A Cut Cell Embedded Boundary Method for Moving Boundary Problems With Ocean Applications

Curtis Lee, Duke University

Photo of Curtis Lee

Taken together, ocean waves on Earth represent a 2TW power resource. This is a monumental amount of energy — comparable to the total global energy demand of humans — and its estimated that about 10-25 percent of this resource is harvestable for human consumption. Moreover, ocean wave energy converters (WECs) have been shown to capture much higher energy density than solar or wind energy devices and ocean waves have the appeal of being more consistent and predictable than sunlight and wind.

The WEC industry is in its infancy, with numerous prototype devices but no definitive industry leader or dominant device design. Major challenges include the expense of designing, deploying and testing devices and several high-profile device failures have had a negative effect on the perception and support of WEC research. Our work seeks to develop a robust and efficient method for computationally modeling ocean waves and their interactions with WECs. Such a method will allow for the prediction of wave forces on WECs and permit faster, cheaper device prototyping.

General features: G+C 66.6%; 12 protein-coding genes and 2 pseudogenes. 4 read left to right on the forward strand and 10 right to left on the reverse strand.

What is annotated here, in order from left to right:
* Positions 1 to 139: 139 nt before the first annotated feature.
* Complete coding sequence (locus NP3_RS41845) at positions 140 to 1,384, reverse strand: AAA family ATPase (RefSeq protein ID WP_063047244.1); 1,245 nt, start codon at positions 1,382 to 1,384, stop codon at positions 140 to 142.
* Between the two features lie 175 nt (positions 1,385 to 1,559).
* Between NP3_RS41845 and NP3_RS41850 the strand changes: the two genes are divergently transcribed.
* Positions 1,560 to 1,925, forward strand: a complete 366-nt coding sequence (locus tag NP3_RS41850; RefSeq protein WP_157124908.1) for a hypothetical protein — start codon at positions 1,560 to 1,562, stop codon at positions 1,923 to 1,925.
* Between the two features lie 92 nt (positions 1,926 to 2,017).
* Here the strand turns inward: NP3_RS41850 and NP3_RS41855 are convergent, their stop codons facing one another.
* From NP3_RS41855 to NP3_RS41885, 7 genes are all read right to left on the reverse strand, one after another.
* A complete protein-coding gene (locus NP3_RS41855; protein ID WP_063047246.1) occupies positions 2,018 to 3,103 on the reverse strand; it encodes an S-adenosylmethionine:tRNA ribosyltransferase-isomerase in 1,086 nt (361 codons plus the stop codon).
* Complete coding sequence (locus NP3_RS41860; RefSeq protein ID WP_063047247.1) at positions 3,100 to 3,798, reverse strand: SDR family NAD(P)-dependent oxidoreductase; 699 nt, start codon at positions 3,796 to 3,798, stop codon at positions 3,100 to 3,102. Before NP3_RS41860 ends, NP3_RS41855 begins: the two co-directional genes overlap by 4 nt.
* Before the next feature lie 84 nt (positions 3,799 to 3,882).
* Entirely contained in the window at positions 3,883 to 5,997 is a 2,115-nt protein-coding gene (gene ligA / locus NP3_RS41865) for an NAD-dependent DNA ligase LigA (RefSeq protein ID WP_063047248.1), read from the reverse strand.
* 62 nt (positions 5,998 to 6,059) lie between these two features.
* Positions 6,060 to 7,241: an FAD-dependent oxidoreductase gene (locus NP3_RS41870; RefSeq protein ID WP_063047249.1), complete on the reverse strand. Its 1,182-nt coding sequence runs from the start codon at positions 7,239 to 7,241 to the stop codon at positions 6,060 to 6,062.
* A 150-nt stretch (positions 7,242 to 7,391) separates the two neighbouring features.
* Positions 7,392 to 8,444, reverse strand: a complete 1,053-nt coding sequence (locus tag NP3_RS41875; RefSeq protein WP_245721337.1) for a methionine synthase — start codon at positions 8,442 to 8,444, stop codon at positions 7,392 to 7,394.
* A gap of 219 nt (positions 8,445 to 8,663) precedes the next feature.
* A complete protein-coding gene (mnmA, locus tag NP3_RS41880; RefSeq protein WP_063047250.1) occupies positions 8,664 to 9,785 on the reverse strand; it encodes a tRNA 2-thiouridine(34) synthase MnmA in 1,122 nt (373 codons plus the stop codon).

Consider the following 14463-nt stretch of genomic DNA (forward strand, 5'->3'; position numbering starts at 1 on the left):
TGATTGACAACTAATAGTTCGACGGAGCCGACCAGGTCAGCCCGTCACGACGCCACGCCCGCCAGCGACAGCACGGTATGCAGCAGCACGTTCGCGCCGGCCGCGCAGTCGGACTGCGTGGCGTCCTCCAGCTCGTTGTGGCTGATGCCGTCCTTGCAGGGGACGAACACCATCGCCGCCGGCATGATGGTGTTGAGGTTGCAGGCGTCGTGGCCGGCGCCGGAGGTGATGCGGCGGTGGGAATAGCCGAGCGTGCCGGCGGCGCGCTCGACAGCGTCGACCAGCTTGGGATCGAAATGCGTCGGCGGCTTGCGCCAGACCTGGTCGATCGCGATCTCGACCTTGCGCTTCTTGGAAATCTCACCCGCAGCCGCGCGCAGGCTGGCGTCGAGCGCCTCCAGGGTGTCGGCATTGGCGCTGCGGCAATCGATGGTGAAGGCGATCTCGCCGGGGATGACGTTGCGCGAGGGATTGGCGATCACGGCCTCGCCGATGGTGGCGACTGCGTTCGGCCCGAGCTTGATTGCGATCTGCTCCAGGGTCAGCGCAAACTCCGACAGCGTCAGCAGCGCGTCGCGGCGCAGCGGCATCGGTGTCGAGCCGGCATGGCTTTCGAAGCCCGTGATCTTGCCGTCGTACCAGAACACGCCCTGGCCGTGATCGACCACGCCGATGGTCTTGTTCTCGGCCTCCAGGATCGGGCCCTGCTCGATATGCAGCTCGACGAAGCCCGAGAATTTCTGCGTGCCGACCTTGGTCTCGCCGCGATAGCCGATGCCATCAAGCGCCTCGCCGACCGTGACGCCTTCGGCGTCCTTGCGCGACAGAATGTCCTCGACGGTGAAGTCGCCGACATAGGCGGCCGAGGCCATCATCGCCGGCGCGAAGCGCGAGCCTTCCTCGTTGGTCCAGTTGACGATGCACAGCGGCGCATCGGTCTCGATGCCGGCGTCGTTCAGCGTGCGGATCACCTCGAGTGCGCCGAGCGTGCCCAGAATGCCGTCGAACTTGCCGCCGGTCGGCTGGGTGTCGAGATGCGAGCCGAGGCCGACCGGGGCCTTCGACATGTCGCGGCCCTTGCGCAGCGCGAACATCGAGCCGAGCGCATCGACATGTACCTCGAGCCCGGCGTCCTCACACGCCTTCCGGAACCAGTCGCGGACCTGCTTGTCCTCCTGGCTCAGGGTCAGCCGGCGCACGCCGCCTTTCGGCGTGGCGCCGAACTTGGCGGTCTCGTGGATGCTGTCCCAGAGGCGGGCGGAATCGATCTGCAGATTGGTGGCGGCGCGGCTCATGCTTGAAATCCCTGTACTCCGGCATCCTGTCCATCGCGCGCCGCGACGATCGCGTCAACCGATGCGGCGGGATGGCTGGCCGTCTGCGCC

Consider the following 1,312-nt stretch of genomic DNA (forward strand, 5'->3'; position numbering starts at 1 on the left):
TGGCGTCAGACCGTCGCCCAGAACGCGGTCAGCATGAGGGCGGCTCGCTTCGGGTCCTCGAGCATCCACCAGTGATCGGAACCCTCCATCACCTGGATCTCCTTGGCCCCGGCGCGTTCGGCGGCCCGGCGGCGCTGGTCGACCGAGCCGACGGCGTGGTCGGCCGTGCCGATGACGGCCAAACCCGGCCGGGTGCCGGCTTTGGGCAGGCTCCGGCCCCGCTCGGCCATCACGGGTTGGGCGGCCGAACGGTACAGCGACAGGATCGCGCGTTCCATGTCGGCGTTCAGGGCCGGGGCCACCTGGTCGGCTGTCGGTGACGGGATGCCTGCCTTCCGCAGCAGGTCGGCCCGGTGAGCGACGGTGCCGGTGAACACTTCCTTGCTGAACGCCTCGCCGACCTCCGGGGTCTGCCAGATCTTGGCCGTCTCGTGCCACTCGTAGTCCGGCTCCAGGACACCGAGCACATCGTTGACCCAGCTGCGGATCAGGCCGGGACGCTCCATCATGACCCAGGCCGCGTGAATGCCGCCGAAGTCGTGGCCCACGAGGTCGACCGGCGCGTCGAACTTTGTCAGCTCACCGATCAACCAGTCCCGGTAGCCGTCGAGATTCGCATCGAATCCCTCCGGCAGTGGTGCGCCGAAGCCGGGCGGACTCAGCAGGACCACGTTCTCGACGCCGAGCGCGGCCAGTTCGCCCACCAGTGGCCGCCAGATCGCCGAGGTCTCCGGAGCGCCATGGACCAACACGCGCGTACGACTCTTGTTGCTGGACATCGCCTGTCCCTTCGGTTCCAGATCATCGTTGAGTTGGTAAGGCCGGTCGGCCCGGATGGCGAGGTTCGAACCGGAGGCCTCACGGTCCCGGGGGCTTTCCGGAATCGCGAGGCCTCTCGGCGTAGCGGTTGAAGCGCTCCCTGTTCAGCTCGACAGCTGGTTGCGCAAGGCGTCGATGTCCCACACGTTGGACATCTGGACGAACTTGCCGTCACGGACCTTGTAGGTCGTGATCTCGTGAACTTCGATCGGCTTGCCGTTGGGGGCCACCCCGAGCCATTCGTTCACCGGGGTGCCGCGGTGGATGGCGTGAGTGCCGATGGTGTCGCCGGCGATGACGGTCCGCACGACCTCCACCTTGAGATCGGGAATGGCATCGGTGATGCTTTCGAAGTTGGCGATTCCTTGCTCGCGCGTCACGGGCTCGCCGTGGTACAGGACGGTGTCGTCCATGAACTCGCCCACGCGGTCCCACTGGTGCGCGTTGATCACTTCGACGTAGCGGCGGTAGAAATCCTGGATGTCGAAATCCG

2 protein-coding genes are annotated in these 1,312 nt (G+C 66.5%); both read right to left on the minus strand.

This presentation focuses on our ongoing development of a cut-cell embedded boundary method for moving boundary problems in the context of a highly parallelized software framework. The technique utilizes the narrow-band gradient-augmented level-set method to represent the moving boundary and adaptive mesh refinement on Cartesian grids. This talk will discuss the advantages of such an approach as well as some preliminary results.

Abstract Author(s): Curtis Lee, Hans Johansen, John Dolbow